These 3 migrant stories will literally give you chills

Today, on International Migrants Day, we bring you these stories of migration—stories filled with despair and hopelessness, where people still hold on to the last glimmer of hope. 

International Migrants Day | migrants | migration | hope | Humans of Bombay

“Of everything that I lost during the partition, losing Dalbir Bhaiya stung the most. I was 4 when the partition was announced–Dalbir Bhaiya must have been 9. He was my favourite cousin and the best older brother. He always shared his chocolates with me, picked me on his team for gilli danda and saved me from Biji and her flying chappal!

His kothi was next to ours, so during partition, when Papaji asked me to pack my bags to leave, I ran to check on Dalbir Bhaiya. But he wasn’t home…In fact, no one was home. I kept looking for him until the last minute. Even on our way to the station, I jumped from our horse only to be yelled at by Papaji.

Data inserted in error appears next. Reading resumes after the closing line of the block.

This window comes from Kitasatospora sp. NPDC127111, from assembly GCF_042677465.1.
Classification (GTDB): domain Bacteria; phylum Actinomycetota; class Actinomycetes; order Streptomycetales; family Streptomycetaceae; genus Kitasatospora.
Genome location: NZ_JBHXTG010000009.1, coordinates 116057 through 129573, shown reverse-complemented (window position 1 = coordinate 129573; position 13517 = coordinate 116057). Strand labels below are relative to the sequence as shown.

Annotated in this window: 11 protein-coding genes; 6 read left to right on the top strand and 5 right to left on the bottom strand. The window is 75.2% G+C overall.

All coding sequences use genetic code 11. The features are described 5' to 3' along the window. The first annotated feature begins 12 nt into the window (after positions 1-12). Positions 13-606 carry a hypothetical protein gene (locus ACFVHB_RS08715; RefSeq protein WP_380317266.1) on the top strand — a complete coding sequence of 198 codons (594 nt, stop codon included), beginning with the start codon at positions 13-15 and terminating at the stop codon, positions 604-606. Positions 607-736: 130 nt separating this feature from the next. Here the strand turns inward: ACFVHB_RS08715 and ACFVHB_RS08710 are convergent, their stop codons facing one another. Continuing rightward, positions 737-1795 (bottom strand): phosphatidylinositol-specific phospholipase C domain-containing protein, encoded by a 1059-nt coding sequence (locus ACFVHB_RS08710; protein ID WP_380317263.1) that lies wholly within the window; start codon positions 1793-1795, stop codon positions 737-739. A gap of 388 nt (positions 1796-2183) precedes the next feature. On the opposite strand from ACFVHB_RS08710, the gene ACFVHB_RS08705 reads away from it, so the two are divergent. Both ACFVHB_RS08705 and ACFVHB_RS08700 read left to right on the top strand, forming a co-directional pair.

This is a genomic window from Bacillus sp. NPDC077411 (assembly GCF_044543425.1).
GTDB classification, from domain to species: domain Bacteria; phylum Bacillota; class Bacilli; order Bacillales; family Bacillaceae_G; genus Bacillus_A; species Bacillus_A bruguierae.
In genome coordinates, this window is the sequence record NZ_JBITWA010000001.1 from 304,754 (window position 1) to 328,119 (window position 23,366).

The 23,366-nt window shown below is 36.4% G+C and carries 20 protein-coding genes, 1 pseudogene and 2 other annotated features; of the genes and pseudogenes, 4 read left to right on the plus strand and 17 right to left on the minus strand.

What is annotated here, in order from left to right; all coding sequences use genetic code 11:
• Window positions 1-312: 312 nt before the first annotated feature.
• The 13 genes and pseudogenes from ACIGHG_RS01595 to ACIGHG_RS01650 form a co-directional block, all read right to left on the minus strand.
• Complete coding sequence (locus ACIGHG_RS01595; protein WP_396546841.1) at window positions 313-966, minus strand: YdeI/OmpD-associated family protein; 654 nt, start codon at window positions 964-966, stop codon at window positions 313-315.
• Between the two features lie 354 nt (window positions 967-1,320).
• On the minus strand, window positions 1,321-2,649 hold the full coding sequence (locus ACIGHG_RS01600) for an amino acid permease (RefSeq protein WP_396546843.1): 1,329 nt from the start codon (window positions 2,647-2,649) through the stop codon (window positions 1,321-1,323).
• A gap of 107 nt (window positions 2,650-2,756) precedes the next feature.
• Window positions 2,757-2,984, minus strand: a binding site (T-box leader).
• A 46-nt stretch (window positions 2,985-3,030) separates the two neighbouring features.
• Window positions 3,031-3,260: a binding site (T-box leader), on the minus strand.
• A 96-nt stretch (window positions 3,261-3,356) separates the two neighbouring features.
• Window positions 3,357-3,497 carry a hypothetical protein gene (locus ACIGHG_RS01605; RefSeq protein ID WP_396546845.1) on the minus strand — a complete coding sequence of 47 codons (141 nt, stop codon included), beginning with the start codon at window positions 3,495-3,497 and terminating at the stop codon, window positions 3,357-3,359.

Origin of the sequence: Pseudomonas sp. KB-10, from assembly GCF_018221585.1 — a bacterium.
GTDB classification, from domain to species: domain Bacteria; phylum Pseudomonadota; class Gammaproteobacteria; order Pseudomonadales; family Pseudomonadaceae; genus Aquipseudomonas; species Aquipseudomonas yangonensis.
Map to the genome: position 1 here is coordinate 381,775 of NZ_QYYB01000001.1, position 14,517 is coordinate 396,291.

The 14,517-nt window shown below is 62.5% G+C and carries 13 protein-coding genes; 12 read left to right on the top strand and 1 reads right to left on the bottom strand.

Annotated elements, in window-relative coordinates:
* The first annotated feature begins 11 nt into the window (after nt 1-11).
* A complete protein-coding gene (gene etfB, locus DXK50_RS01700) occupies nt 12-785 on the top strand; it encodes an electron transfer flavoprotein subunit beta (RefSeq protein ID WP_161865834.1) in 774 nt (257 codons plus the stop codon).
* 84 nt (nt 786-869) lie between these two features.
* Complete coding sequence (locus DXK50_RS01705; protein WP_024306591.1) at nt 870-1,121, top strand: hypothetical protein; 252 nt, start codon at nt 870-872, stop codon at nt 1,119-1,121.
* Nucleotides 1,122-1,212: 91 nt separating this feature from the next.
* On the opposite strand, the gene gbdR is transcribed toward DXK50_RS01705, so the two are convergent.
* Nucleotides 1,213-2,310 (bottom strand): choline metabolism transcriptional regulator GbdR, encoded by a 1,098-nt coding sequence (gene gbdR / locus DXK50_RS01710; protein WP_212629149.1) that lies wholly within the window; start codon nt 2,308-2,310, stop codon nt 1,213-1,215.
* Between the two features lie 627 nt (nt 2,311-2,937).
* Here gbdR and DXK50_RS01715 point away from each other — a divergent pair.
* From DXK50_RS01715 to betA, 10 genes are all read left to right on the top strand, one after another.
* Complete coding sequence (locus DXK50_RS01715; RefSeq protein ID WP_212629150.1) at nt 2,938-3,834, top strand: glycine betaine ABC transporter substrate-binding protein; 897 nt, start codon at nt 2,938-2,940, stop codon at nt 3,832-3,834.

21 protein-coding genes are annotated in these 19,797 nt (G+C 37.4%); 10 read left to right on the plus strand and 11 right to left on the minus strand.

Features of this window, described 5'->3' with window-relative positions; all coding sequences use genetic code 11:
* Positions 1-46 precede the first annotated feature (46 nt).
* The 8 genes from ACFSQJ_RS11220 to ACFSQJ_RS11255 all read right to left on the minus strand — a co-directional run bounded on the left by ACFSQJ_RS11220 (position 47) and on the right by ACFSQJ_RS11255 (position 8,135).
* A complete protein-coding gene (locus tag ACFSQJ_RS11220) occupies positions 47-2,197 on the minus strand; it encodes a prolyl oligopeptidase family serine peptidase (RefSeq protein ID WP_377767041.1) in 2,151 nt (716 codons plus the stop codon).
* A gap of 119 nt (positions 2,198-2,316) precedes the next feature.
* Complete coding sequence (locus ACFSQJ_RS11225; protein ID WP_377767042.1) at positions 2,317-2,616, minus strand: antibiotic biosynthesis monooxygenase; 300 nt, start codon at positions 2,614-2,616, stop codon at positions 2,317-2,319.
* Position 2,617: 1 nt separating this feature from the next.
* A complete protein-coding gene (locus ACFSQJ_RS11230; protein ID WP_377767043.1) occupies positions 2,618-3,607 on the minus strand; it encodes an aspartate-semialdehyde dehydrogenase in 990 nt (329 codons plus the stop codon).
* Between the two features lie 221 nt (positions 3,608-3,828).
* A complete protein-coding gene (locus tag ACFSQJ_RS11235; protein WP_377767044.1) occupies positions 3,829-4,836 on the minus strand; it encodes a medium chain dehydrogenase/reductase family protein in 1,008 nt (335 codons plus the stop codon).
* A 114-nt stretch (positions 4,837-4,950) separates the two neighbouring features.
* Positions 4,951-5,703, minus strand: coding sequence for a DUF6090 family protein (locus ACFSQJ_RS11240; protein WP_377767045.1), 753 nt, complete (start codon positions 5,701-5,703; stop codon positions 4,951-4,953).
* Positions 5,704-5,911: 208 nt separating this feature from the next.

We took 2 days to reach Amritsar. After we migrants reached the camp, I looked for him everywhere, but Dalbir Bhaiya was nowhere to be found. Still, I didn’t lose hope. I knew one day I’d hear him say, ‘Oye Amir, kithe reh gaya?’ I kept looking.

Eventually, we settled in Uttrakhand. Papa started doing kheti and when I turned 15, I joined him. A decade had passed; there was no new information on Bhaiya. So, I started asking around in the community.

Once, I overheard a relative talk about Bhaiya’s mother. So, I got in touch with them and went to the address they gave me. But I narrowly missed Bhaiya by a week; no one had any idea about where he went; I was heartbroken.